Seven or Six Things or Nothing Philip K. Dick Left At My House in Fullerton, California, with annotations

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A long, knit scarf. For cold weather. Which we don’t get here. It doesn’t seem like something he would ever wear. He must have borrowed it? He left it hanging on the coat stand. Maybe it wasn’t his?

A fish necklace. A silver necklace of an ichthys, an ancient Christian symbol, but also, as he patiently explained to me, used by Greeks, Romans and other pagans. It slipped behind the radiator and almost got vacuumed up with the dustballs. He never missed it. Did he believe what he had said about it—that it had brought him visions of a past he could not know but still remembered of a life persecuted in Ancient Roman times? It is glinting in the sun on the window sill where I left it. If it meant so much, how could he have forgotten it?

His last dime—the date on it is from the future. He left it on the kitchen counter as “rent” after sleeping for a week on my couch. I had just asked him when he would, maybe, leave. He slammed his last dime down, declared what it was and left. I yelled, “don’t forget your scarf,” but he did. Maybe it wasn’t his scarf? Maybe I never met him? Maybe I only remember meeting him—which is not the same thing? What does the scarf prove? I’m certain it proves nothing more than the dime from the future which cannot exist now but does anyway. I accidently spent the dime so I don’t have it anymore.

Two paperbacks. One was an Ace Double, which is two novels stitched together back to back, and flipped, in relation to each other. The two novels were Robert E. Howard’s Conan the Conqueror and Leigh Brackett’s The Sword of Rhiannon. I left it on the reading stand in the bathroom; it’s gone now…I don’t know where. The other book was Ursula Le Guin’s The Lathe of Heaven was left in the backseat of my car…not, technically, in my house, I know. But I took it inside and shelved it in my collection, where it sits today. The Le Guin novel is really good, although I used to own a lot of those Ace doubles when I was a kid and I miss them.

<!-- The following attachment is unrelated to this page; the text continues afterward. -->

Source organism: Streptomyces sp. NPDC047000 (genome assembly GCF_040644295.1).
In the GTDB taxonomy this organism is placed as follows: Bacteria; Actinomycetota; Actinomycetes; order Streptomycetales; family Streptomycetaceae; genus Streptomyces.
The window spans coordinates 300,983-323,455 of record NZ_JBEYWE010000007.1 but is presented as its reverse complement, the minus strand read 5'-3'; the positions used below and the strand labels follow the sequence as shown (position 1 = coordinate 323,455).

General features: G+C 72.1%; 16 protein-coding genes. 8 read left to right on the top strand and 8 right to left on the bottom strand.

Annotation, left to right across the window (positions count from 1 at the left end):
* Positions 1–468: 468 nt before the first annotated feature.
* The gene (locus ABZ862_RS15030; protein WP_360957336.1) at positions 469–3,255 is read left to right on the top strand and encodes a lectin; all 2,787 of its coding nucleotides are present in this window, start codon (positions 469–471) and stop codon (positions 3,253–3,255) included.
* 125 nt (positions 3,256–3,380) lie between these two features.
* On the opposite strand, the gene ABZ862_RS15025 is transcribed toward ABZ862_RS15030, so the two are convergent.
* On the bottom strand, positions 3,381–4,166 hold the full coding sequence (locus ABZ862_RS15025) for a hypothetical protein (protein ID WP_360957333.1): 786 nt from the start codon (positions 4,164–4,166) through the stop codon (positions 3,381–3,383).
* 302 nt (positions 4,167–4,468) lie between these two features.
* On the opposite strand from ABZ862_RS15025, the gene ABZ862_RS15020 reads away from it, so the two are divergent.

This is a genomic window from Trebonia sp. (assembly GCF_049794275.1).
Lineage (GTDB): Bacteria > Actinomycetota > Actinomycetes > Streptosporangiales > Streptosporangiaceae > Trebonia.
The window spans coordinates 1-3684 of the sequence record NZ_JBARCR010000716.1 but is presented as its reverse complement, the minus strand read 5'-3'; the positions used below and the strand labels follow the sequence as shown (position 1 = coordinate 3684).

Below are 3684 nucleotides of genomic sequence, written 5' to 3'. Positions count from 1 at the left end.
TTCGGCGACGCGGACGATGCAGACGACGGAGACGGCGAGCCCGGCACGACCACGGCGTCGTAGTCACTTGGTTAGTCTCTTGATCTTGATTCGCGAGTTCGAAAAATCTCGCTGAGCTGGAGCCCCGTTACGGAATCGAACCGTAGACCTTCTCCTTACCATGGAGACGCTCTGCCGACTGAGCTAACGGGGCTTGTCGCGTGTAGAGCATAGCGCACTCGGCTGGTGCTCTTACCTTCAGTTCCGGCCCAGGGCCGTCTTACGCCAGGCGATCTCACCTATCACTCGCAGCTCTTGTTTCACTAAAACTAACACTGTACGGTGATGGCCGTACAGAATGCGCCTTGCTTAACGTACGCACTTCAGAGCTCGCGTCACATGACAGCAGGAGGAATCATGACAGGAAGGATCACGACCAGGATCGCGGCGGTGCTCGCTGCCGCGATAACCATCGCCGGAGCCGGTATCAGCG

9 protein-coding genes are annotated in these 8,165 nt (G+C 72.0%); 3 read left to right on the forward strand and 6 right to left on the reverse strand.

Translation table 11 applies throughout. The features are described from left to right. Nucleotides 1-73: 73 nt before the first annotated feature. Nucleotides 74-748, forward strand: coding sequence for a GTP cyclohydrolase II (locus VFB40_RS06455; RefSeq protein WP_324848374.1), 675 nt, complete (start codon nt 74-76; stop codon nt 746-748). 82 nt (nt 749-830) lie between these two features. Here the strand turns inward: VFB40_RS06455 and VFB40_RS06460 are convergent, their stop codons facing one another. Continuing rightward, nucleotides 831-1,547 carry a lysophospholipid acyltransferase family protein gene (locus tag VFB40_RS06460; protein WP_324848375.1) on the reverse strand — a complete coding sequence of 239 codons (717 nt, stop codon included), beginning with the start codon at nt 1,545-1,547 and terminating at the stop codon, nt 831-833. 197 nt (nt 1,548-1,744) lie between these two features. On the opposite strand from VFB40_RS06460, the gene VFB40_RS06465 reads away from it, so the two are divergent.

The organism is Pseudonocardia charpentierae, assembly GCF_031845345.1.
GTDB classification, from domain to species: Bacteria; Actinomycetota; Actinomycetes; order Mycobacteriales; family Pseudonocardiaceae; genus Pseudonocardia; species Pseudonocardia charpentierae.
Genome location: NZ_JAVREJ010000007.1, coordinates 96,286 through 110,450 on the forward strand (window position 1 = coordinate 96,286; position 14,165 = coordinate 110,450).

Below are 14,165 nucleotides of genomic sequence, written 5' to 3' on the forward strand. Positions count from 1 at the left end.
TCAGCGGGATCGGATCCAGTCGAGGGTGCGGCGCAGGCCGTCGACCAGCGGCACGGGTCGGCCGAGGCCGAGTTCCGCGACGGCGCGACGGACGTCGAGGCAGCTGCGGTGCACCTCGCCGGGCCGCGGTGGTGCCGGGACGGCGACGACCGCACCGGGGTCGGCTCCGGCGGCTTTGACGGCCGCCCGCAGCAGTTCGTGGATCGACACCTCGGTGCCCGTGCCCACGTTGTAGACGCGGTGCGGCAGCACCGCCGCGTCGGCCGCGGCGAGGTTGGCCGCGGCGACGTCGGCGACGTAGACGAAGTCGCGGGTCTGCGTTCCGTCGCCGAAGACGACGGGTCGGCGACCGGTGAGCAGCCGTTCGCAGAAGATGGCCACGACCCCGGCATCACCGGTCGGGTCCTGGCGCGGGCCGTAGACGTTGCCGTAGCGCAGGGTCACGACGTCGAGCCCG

A manuscript, written by Phil in some ancient language I can’t identify that he claimed not to be able to write before he wrote the manuscript itself. It looks like random marks, but supposedly a professor of ancient languages at Cal State Fullerton looked at it and said it was authentic. That’s what Phil said. As far as I know, it never left the house, where he wrote it in three days of ceaseless activity (except when sleeping on the couch as if dead) while I ignored him except when he would ask me to spell something and I would say, “I don’t know, I don’t speak ancient whatever.” And he would say, “oh,” and go back to typing. The manuscript is stored in a small box now used to keep the door between the kitchen and the back room open. The back room was converted from a porch into a room and so has thin walls and is often cold. The box is sort of wedged under the door and works really well as a doorjamb. I don’t think Philip K. Dick ever existed. I think he is an effect of existence itself. Like a box sort of wedged between things. I know that’s a lot to lay on you. When I think about it all too much I like to go into the back room and sit in the dark and watch the stars fading as we light up the sky more and more with our artificial lights. One day we will be able to pretend to ourselves that there are no stars and we will have made ourselves the center of everything until the dark reclaims us. When all these sorts of thoughts have subsided, I come back out of the back room and carry on.

A toothbrush, with warped bristles, that I gave him when he asked if I had a spare. He left in the old plastic cup holder shaped like the Hello Kitty figure Badtz-Maru, open at the head. I have a new ceramic holder shaped like a Tardis where I keep mine now. I threw his used toothbrush out, of course, a long time ago. But I haven’t thrown out the old holder because it’s like a photograph of something, like a memory. But I sort of need the space. Philip K. Dick lived the last ten years of his life in the OC. I never met him. He just left these things at my house anyway. That’s the truth…I just thought you should know.

A sealed, 9 x 12 standard brown envelope, left under a couch cushion. I held it up to the fluorescents in the kitchen. Inside is a locker key for, maybe, a bus station or airport. There is also a set of instructions, and things I can’t identify. “Open me” is hand written across the flap, but I haven’t. Sounds too much like Alice in Wonderland. You can have it if you want. Just send me a message or think really hard about what you want and maybe I’ll know what to do. Or we can ask Phil, I think he knows.